It was inevitable. How could I not flambé something?

What’s more dramatic than strolling mock-casually into the dining room with a platter of something on fire? Flames catch guests’ attention better than anything, with the exception of Brad Pitt showing up at your party with no clothes on.

I caution you: flaming cocktails are dangerous, because you can broil your nose if you’re too eager, and a trip to the emergency room is no fun. Flaming drinks turn out to be dull as well, since most if not all of the alcohol burns away. You create a beautiful display but a drink with no kick. What’s the point?

This is as good a time as any to announce an expansion of Cocktail Chatter’s mission statement. I still vow to help the mixologically needy, those wretched souls who panic when tending bar, but I’ll be writing a bit more about entertainment in general for Season 3. This isn’t a hard and fast rule, but I’ll be more like Martha Stewart, only gay and male and without the money and the rap sheet.

We opened the beach house a few weeks ago, and last Saturday, Dan and I and our housemates decided we should get better acquainted with our new neighbors. Sure, they don’t even nod when they walk past us on the boardwalk. But they’re all right out of central casting’s flat-stomach-round-rump department. So I succumbed to my housemates’ entreaties (some of which were downright embarrassing – picture Craig on the floor licking my toes), and we invited them.

I prepared something I’d thought up out of the blue: a combination of ceviche, sashimi and seared salmon. It would be sashimi like in that it wouldn’t be cooked. It would resemble ceviche in that it would be preserved in a liquid for a day or two before being served, and the liquid would perform the “cooking” function; mine would soak for a day in vodka. And it would be lightly seared by its own dramatic presentation: I would set my masterpiece ablaze.

I don’t mean to be sexist here, but to employ a well-used folk myth to describe my decision to create this specially for the boys next door: It took balls to try this dish for company without doing a dry run first. Had the dish been anything less than a complete success, we could kiss our hot neighbors’ asses on their way out the door and be the subjects of ridicule for the rest of the summer. But it worked. Try it the next time you’re having some folks over for drinks and dinner. Either serve Drunken Flaming Salmon with the drinks (with toothpicks) or as a first course (with knives and forks).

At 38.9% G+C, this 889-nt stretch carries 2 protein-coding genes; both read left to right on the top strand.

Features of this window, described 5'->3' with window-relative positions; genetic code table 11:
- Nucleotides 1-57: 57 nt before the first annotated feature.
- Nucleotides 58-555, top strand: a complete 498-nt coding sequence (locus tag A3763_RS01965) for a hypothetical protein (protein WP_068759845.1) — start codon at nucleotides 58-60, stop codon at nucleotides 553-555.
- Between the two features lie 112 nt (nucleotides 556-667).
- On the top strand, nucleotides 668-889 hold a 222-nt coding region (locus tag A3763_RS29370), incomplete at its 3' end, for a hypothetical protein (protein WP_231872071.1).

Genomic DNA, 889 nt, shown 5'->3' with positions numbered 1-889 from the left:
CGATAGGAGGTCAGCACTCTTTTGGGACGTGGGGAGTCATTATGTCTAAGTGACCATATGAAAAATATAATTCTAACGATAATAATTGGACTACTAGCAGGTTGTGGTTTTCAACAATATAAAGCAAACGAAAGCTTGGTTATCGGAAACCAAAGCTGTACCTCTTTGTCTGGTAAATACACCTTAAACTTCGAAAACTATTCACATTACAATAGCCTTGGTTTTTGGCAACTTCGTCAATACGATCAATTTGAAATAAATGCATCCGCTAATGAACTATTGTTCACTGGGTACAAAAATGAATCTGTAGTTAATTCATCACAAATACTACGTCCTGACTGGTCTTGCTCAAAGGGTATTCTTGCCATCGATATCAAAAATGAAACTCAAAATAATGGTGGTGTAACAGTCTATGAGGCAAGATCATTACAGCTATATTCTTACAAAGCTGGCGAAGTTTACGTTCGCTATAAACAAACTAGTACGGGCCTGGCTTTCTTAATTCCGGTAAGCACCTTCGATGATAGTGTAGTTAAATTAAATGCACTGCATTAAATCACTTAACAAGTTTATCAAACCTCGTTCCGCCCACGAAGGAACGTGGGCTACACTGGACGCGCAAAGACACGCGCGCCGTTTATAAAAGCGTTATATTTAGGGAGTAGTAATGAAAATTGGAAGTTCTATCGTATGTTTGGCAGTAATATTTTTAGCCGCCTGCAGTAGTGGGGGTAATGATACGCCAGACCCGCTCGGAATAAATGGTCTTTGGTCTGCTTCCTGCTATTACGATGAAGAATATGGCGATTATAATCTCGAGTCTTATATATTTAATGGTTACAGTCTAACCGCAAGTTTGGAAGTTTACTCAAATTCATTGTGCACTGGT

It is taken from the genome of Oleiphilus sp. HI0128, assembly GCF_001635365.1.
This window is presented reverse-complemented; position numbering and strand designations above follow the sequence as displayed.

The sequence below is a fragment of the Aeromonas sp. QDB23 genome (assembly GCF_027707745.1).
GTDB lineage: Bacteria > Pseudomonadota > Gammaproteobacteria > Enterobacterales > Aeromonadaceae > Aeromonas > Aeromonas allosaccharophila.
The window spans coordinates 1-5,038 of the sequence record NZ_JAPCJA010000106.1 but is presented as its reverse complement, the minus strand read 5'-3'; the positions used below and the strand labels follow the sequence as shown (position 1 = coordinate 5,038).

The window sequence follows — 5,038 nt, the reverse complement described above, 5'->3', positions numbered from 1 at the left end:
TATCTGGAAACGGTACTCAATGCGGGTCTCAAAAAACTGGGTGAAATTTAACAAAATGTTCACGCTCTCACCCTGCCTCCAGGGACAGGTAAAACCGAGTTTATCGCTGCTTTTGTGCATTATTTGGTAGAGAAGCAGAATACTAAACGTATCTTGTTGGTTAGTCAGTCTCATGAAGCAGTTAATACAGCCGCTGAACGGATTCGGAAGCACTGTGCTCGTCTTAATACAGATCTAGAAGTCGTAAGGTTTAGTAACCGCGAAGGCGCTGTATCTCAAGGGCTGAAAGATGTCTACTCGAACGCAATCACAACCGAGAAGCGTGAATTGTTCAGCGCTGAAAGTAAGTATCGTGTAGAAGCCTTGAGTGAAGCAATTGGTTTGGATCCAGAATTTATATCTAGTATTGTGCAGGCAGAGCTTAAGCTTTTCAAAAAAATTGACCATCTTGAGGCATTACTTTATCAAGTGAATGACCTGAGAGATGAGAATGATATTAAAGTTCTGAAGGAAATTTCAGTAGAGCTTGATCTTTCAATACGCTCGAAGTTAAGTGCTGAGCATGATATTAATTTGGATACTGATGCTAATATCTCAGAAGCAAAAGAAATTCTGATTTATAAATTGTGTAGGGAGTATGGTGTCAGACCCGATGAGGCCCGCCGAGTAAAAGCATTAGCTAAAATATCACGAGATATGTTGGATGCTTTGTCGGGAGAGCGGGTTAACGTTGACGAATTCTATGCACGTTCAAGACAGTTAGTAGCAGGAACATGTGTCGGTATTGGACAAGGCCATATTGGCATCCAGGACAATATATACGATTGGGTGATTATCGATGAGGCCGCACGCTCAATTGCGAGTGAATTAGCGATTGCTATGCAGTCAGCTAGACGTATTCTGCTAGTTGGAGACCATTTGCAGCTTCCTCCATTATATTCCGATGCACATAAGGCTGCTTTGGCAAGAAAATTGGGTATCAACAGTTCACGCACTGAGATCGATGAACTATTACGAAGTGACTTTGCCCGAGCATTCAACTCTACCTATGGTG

Drunken Flaming Salmon
1 salmon filet (not a steak!)
Absolut Premium vodka
Fennel seeds – 1 TBS
Salt-packed capers, unrinsed – 1 TBS
A day before serving, place the salmon in a container just large enough to hold it, cover with vodka, add fennel and capers, and seal it. Just before serving, remove salmon from vodka, slice sharply on the bias (leaving skin), and place on a fireproof serving plate along with fennel and capers. Heat ¼ cup vodka in a small saucepan until warm. Bring the salmon into the living or dining room, turn off the lights, return to the kitchen for the warm vodka, ignite it in front of your guests, pour it over the salmon. Add salt, pepper and lemon juice to taste.

Whether you're spreading truth, information, or love, traveling abroad for humanitarian reasons can have risks. Detained American journalist in Myanmar, Danny Fenster, is to be released from jail, and to fly home soon. But it doesn't always end well for every foreign national attempting to do good in a foreign country.

The missionaries consisting of sixteen Americans and one Canadian kidnapped by the Haitian “400 Mawozo” gang on October 16, is extremely scary. The gang has threatened to kill the humanitarian Christians if a million dollar per person ransom is not fulfilled. The group consists of men, women, children and an eight-month-old baby.

Keep reading Show less

The Black Trans Fund, incubated at Groundswell Fund, and Grantmakers for Girls of Color launched the Holding a Sister Initiative, the first-ever national fund explicitly dedicated to transgender girls and gender-expansive youth of color.

Dr. Monique W. Morris, president and CEO of Grantmakers for Girls of Color, and Bré Rivera, program director of the Black Trans Fund are together spearheading the Holding a Sister Initiative to bring attention and resources to organizations supporting trans girls of color, normalize concern and investment in their success, and create learning opportunities for cis and trans girls of color to move in deeper community with one another.

Keep reading Show less